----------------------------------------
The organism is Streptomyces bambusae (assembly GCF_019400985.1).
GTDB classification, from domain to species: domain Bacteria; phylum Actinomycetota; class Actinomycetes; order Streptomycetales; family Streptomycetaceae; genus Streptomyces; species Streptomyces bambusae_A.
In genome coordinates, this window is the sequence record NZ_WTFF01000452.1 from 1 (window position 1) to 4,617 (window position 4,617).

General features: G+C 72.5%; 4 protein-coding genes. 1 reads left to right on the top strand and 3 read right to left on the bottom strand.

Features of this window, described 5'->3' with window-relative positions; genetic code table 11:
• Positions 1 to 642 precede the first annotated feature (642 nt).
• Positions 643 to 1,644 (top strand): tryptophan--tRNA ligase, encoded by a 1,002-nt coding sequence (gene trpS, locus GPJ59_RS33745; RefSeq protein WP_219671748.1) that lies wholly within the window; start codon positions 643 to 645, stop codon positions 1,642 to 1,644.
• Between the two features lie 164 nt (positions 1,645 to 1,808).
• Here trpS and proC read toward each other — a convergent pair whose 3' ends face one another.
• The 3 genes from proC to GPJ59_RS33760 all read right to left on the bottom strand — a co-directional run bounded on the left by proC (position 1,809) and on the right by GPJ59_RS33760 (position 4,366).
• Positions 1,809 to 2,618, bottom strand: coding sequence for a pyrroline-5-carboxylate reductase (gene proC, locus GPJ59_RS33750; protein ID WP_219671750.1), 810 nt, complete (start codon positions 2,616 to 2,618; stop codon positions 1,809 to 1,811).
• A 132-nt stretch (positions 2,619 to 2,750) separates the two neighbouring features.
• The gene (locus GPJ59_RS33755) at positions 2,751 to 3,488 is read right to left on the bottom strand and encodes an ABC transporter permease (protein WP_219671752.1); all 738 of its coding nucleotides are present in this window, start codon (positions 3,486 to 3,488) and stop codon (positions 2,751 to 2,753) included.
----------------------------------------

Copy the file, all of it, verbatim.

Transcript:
The organism is Streptomyces bambusae (assembly GCF_019400985.1).
GTDB classification, from domain to species: domain Bacteria; phylum Actinomycetota; class Actinomycetes; order Streptomycetales; family Streptomycetaceae; genus Streptomyces; species Streptomyces bambusae_A.
In genome coordinates, this window is the sequence record NZ_WTFF01000452.1 from 1 (window position 1) to 4,617 (window position 4,617).

General features: G+C 72.5%; 4 protein-coding genes. 1 reads left to right on the top strand and 3 read right to left on the bottom strand.

Features of this window, described 5'->3' with window-relative positions; genetic code table 11:
• Positions 1 to 642 precede the first annotated feature (642 nt).
• Positions 643 to 1,644 (top strand): tryptophan--tRNA ligase, encoded by a 1,002-nt coding sequence (gene trpS, locus GPJ59_RS33745; RefSeq protein WP_219671748.1) that lies wholly within the window; start codon positions 643 to 645, stop codon positions 1,642 to 1,644.
• Between the two features lie 164 nt (positions 1,645 to 1,808).
• Here trpS and proC read toward each other — a convergent pair whose 3' ends face one another.
• The 3 genes from proC to GPJ59_RS33760 all read right to left on the bottom strand — a co-directional run bounded on the left by proC (position 1,809) and on the right by GPJ59_RS33760 (position 4,366).
• Positions 1,809 to 2,618, bottom strand: coding sequence for a pyrroline-5-carboxylate reductase (gene proC, locus GPJ59_RS33750; protein ID WP_219671750.1), 810 nt, complete (start codon positions 2,616 to 2,618; stop codon positions 1,809 to 1,811).
• A 132-nt stretch (positions 2,619 to 2,750) separates the two neighbouring features.
• The gene (locus GPJ59_RS33755) at positions 2,751 to 3,488 is read right to left on the bottom strand and encodes an ABC transporter permease (protein WP_219671752.1); all 738 of its coding nucleotides are present in this window, start codon (positions 3,486 to 3,488) and stop codon (positions 2,751 to 2,753) included.